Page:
Shareholders’ Agreement

What is a shareholders’ agreement?

A shareholders’ agreement is a document that regulates the mutual relationship between the owners of a company.

The necessity of a shareholders’ agreement

The many rules in the Companies Act regulate the relationship between the company and the owners to a great extent, but only to a limited extent the mutual relationship between the company’s owners. Therefore, the owners themselves must enter into an agreement that sets the framework for their joint ownership of the company.

A shareholders’ agreement is particularly relevant when there are several owners. Because the owners must reach an agreement on the operation of the company. In addition, it is a good idea to draft a shareholders’ agreement in connection with a generational succession or in the case of a partial sale of the company.

Get the shareholders’ agreement in place from the start

We recommend that a shareholders’ agreement is entered into already at the company’s founding. When the company is established, the owners usually agree on the visions for the company. Therefore, it is much easier to agree on how any disagreements in the future should be resolved at this time.

What does a shareholders’ agreement contain?

Many points should always be considered when drafting an shareholder’s agreement. Below you can read more about some of those points.

The capital base of the company

The shareholder’s agreement should state how much capital the owners are required to inject into the company and whether the owners are required to inject additional capital later. It can, e.g. be agreed that the owners undertake to inject extra capital into the company if a critical loss arises.

Management and decision-making competence

The agreement should also contain provisions on the company’s management. However, what must be stated in the ownership agreement depends mainly on the management structure of the company. Suppose a board of directors manages the company. Then the contract should lay down rules for who appoints the board of directors, but also how the board of directors can make decisions. It is often worth considering whether certain decisions should require unanimity among the board.

If the owners are to make an effort in the company, the extent of this should also be determined in the ownership agreement.

Distribution of profits and dividends

Over time, a company can generate a not insignificant profit, and the owners should therefore also agree on how this profit shall be managed and to what extent dividends should be distributed.

Transfer of shares

During the company’s life, changes may occur among the owners that make an owner want to sell his share of the company. Therefore, shareholders’ agreements should always determine how a sale of shares is to be conducted.

E.g., it can be agreed that a right of first refusal applies to the other owners or that an owner must be able to demand that the entire company be sold.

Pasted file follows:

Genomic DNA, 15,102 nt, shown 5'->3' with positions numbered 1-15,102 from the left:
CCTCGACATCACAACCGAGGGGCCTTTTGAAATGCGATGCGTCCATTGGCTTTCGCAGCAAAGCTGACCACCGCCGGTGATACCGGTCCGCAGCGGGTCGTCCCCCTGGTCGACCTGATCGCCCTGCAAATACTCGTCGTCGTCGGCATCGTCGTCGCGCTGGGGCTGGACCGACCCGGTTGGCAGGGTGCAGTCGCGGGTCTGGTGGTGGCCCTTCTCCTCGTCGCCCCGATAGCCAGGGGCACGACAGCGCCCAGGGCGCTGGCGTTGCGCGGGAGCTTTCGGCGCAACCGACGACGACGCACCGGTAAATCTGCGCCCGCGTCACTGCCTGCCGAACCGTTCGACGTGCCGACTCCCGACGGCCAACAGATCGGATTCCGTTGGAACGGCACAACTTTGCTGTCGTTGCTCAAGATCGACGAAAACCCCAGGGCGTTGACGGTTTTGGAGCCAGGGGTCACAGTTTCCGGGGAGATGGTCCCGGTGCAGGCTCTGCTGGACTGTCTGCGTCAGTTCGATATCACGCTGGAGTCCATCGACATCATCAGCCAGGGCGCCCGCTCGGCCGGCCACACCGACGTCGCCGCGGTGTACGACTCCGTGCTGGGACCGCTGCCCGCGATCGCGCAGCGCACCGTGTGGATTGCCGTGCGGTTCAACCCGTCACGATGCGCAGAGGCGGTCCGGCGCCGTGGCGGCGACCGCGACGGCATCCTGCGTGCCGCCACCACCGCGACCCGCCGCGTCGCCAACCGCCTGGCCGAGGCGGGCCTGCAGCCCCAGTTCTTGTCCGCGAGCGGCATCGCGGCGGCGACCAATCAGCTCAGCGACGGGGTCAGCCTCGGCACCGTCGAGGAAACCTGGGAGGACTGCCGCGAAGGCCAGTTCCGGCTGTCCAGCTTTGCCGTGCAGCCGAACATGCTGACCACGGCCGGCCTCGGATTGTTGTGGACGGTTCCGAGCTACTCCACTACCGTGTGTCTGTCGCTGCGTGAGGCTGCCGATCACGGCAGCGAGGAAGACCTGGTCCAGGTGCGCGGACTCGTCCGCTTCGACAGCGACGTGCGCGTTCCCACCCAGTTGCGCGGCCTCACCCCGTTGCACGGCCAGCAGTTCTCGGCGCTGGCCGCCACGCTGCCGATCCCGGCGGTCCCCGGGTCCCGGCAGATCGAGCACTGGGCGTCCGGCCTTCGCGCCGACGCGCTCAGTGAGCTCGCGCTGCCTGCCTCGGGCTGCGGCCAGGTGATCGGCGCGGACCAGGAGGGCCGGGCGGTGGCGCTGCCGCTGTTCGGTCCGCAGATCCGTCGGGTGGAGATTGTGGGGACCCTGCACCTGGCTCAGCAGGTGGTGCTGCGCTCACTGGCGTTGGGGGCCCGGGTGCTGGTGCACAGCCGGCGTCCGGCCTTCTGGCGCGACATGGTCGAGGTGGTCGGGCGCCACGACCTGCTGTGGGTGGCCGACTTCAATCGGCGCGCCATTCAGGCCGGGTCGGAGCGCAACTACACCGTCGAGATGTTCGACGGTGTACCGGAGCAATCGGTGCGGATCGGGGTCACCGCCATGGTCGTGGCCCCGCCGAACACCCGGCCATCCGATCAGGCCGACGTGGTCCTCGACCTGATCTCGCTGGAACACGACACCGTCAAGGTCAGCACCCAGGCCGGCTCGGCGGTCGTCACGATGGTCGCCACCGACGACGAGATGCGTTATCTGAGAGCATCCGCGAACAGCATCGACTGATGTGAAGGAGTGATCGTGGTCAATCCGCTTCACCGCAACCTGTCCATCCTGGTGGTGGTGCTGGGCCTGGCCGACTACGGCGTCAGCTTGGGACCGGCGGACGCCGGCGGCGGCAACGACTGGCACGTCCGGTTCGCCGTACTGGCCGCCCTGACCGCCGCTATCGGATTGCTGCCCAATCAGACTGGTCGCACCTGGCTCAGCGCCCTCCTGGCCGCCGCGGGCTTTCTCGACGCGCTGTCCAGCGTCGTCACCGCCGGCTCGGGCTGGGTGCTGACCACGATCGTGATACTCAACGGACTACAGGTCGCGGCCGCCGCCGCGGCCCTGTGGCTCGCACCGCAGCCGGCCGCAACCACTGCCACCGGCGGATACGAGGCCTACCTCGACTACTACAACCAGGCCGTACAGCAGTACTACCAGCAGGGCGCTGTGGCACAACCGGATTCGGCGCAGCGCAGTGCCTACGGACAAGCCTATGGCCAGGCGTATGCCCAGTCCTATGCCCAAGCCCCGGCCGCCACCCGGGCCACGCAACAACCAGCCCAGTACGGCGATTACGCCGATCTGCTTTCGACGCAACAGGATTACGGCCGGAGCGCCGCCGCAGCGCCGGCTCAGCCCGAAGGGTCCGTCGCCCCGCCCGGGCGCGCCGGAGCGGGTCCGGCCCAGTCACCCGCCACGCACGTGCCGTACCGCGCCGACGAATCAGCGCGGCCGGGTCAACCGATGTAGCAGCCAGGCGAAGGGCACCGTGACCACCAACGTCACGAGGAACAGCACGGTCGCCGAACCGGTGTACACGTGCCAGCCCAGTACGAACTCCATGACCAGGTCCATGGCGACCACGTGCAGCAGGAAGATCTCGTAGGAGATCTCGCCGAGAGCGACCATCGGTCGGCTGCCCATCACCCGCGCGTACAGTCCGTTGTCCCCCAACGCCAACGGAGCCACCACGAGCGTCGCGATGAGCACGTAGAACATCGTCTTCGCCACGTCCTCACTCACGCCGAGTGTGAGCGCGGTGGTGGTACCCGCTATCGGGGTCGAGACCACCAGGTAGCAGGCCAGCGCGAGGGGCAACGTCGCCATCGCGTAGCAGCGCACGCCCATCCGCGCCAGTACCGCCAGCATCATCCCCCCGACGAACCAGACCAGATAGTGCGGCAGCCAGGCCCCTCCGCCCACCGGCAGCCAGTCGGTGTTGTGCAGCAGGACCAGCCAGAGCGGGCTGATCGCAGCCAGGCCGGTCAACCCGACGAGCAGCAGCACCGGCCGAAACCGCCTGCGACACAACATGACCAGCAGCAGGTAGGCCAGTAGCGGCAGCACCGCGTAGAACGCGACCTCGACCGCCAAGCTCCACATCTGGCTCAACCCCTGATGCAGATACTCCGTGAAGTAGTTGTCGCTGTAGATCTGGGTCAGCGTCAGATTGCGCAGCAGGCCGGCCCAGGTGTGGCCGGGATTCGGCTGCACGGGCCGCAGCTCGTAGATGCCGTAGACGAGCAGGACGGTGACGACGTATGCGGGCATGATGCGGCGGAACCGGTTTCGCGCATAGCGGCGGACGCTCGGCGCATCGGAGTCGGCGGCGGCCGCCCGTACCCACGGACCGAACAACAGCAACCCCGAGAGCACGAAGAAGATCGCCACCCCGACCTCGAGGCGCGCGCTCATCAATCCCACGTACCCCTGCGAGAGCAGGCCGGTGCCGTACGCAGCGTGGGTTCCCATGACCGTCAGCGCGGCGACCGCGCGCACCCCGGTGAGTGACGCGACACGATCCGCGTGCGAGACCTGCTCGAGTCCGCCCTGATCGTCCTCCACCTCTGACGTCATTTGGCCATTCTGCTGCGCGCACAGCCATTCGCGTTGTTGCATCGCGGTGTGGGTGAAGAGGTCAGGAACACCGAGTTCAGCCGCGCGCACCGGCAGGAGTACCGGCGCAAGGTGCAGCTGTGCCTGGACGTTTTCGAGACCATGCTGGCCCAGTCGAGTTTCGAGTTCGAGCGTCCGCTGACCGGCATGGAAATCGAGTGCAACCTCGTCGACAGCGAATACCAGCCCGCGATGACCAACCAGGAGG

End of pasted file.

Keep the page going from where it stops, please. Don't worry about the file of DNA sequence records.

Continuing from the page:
If shares are to be sold, the shareholders’ agreement should also determine how they are valued.

Separate ownership

If the owners’ shares are not separately owned, a divorce may risk forcing the divorced owner to sell his shares. It could even mean the company has to close in a worst case scenario. Therefore, the shareholders’ agreement should also contain provisions on separate ownership.

There are several different types of separate ownership, and it is essential to keep in mind what the chosen form of separate ownership means for the company.

Dispute resolution

One of the essential points in any shareholders’ agreement is how to resolve disagreements between the owners. Once the conflict has arisen, it can be challenging to reach an agreement. Therefore, the company may end up in a deadlock situation where it is paralyzed. Consequently, it is essential to have an shareholders’ agreement that carefully determines how conflicts between the owners shall be resolved.

The shareholders’ agreement does not bind the company itself

Although the shareholders’ agreement is entered into to regulate the ownership of a company, the agreement is not binding on the company itself. Instead, it is the articles of association that regulate the company’s actions. Therefore, it is essential to keep in mind that there must be consistency between the shareholders’ agreement and the company’s articles of association.

Seek legal advice

The shareholders’ agreement forms the foundation for the joint ownership of the company. It is, therefore, crucial to have given careful thought to what is stated in the agreement.

At Advokatgruppen, we are ready to help you and your partners find the ownership agreement that works best for your particular joint ownership and assist you in ensuring the best conditions for a successful collaboration that can last for many years.